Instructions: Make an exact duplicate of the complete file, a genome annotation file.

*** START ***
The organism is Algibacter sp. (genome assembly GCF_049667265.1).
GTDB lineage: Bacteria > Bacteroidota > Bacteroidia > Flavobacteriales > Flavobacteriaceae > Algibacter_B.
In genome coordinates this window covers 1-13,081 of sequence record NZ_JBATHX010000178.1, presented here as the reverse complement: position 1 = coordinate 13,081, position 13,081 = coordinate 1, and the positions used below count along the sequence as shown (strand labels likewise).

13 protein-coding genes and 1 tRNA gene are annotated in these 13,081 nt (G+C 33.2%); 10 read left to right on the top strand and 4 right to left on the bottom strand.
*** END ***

The organism is Algibacter sp. (genome assembly GCF_049667265.1).
GTDB lineage: Bacteria > Bacteroidota > Bacteroidia > Flavobacteriales > Flavobacteriaceae > Algibacter_B.
In genome coordinates this window covers 1-13,081 of sequence record NZ_JBATHX010000178.1, presented here as the reverse complement: position 1 = coordinate 13,081, position 13,081 = coordinate 1, and the positions used below count along the sequence as shown (strand labels likewise).

13 protein-coding genes and 1 tRNA gene are annotated in these 13,081 nt (G+C 33.2%); 10 read left to right on the top strand and 4 right to left on the bottom strand.